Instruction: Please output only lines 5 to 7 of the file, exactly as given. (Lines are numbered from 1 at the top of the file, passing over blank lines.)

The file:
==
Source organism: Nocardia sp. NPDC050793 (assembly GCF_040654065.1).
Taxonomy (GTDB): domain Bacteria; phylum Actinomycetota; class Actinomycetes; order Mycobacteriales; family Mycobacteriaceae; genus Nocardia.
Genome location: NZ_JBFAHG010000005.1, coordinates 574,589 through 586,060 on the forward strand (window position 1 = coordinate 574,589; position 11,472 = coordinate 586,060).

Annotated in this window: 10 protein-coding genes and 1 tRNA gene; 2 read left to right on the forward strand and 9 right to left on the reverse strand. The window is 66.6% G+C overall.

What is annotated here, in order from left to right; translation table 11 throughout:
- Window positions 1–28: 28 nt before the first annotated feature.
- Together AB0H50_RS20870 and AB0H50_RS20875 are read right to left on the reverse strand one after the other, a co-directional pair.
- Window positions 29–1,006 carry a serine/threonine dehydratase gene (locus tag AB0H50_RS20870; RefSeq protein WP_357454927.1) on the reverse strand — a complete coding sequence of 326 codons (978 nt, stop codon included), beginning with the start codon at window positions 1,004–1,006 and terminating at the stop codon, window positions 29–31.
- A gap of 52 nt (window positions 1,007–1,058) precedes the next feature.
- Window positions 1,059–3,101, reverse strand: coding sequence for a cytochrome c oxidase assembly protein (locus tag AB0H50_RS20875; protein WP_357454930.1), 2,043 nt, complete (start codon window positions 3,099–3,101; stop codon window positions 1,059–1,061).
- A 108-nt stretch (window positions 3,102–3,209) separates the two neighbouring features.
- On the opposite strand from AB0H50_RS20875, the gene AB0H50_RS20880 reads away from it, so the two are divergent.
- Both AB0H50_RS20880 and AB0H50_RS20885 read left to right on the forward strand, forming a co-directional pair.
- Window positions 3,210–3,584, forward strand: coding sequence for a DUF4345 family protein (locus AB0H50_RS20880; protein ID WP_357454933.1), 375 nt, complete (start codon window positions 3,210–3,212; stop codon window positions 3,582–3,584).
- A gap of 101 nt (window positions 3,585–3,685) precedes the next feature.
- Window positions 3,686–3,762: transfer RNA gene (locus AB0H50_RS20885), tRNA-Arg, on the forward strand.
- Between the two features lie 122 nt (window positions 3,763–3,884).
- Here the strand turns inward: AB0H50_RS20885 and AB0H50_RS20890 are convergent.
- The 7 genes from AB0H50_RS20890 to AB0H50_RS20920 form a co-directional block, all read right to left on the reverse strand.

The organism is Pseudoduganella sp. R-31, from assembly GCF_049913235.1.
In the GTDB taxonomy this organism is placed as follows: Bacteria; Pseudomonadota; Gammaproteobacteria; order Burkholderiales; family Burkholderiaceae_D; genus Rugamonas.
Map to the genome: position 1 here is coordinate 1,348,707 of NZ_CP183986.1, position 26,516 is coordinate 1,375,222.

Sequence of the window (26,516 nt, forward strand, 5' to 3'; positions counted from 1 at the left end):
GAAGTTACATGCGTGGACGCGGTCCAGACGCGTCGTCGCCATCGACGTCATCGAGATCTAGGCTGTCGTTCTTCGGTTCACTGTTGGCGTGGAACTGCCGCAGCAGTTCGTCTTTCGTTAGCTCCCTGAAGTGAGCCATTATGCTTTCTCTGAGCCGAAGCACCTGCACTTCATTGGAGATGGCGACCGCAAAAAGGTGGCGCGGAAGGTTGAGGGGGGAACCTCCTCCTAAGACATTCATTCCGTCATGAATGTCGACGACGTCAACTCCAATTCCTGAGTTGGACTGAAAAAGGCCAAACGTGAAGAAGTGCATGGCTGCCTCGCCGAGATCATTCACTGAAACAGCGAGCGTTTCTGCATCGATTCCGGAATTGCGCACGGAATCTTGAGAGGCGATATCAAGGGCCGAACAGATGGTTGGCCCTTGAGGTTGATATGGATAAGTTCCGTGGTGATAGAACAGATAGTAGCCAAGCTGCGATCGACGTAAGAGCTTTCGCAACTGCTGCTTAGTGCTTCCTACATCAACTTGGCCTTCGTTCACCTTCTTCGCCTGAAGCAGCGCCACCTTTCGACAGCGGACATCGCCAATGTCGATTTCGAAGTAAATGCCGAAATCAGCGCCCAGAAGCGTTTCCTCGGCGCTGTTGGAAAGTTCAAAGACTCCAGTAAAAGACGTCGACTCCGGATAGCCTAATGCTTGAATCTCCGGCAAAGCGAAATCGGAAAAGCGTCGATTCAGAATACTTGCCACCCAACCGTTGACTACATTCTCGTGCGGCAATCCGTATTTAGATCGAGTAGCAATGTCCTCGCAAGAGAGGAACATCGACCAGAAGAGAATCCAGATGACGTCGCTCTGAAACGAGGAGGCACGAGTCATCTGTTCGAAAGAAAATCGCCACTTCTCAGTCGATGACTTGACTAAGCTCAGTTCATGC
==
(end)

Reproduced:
What is annotated here, in order from left to right; translation table 11 throughout:
- Window positions 1–28: 28 nt before the first annotated feature.
- Together AB0H50_RS20870 and AB0H50_RS20875 are read right to left on the reverse strand one after the other, a co-directional pair.